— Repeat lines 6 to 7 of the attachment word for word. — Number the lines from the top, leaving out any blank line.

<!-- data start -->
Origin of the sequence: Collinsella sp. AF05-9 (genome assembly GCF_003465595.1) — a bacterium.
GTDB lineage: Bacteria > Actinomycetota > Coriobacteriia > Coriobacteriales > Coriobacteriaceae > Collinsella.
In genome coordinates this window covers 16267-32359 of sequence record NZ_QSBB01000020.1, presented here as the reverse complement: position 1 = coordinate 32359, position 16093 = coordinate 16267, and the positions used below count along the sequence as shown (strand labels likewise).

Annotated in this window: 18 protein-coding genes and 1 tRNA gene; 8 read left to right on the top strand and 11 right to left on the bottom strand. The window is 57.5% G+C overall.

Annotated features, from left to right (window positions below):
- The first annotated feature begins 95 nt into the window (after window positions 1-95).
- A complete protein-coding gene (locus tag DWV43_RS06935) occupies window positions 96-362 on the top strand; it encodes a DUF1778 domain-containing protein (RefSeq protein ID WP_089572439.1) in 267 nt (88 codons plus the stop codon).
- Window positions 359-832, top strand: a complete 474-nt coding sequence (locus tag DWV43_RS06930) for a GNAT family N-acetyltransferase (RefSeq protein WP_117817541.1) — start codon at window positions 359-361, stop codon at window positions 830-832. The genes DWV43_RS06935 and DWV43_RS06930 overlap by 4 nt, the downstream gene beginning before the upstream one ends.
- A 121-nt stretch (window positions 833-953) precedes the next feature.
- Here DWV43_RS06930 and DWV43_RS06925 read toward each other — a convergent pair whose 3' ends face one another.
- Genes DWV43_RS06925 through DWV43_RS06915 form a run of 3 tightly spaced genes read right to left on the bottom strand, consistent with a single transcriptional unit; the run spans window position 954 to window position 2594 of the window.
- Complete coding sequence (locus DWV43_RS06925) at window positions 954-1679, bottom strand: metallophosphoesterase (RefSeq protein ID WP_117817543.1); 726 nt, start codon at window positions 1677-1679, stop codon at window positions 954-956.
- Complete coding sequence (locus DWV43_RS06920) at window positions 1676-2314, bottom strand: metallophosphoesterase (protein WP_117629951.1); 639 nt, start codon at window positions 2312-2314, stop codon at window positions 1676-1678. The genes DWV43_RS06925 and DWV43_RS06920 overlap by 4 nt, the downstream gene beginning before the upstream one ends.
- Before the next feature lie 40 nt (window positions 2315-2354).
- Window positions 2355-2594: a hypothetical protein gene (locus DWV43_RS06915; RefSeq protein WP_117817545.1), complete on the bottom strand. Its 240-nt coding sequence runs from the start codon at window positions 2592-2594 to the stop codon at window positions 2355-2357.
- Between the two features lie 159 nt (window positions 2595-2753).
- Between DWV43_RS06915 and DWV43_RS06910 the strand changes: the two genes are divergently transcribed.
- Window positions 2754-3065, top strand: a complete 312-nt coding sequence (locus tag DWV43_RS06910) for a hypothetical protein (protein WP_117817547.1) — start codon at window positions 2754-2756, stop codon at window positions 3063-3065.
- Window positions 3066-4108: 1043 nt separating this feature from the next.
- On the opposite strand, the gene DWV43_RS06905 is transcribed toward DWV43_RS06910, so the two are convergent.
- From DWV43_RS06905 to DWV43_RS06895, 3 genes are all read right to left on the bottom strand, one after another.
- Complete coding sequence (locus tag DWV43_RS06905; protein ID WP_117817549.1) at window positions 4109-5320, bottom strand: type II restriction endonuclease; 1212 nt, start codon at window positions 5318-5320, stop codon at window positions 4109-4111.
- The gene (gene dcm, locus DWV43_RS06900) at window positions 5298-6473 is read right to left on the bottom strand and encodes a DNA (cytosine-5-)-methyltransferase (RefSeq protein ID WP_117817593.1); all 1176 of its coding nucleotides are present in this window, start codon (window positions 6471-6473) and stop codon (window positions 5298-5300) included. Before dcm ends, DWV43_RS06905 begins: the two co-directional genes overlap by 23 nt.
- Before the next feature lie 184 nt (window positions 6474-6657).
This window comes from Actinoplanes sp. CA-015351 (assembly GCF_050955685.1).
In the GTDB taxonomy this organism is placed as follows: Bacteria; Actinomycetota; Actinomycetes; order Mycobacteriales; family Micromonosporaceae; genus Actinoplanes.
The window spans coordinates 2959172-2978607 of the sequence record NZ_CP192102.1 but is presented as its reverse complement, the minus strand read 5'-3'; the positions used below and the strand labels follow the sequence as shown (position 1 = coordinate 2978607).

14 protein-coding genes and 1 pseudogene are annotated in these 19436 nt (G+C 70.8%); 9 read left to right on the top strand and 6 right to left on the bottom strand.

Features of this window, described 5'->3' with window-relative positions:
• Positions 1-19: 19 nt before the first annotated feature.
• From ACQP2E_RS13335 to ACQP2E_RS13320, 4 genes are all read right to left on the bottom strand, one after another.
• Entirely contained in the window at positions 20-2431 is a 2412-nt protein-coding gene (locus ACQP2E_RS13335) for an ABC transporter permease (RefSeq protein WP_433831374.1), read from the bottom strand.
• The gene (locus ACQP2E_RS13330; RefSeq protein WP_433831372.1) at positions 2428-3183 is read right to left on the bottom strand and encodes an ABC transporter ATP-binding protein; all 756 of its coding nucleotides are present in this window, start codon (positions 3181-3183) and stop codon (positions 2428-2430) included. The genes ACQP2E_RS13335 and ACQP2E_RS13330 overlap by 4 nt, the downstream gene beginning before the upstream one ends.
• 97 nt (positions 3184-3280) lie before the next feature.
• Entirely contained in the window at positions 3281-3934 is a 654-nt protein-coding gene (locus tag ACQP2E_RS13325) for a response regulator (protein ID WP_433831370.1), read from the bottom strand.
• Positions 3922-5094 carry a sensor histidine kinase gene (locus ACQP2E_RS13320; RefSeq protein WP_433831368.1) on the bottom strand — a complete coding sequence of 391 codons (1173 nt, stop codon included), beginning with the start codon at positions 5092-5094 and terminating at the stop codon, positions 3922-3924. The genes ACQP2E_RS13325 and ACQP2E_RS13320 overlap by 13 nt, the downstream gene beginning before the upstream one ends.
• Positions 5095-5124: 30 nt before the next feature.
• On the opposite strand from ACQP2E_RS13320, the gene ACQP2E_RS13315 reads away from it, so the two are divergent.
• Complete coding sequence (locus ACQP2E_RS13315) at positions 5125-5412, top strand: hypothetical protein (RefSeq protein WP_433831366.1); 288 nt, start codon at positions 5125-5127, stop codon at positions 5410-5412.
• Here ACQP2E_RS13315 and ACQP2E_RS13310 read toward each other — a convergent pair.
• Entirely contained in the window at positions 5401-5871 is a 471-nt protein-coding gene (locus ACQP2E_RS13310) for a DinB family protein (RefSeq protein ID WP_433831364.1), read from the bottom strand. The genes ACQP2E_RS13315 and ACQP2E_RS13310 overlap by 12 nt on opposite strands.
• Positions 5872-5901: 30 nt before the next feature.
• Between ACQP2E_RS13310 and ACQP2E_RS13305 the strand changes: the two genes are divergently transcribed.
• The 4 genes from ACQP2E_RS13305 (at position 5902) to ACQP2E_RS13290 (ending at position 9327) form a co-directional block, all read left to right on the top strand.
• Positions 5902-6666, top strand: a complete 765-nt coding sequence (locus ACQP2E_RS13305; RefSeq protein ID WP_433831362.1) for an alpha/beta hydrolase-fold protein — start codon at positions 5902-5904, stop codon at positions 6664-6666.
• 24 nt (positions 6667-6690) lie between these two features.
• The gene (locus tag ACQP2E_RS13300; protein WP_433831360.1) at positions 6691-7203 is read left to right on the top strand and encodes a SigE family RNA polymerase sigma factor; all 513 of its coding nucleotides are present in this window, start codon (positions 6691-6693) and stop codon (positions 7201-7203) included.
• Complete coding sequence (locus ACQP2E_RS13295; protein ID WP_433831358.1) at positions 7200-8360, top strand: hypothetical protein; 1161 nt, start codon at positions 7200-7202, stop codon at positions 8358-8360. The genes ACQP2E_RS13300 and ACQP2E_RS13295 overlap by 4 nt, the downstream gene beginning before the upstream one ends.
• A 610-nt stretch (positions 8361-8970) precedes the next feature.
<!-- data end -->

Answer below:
- The first annotated feature begins 95 nt into the window (after window positions 1-95).
- A complete protein-coding gene (locus tag DWV43_RS06935) occupies window positions 96-362 on the top strand; it encodes a DUF1778 domain-containing protein (RefSeq protein ID WP_089572439.1) in 267 nt (88 codons plus the stop codon).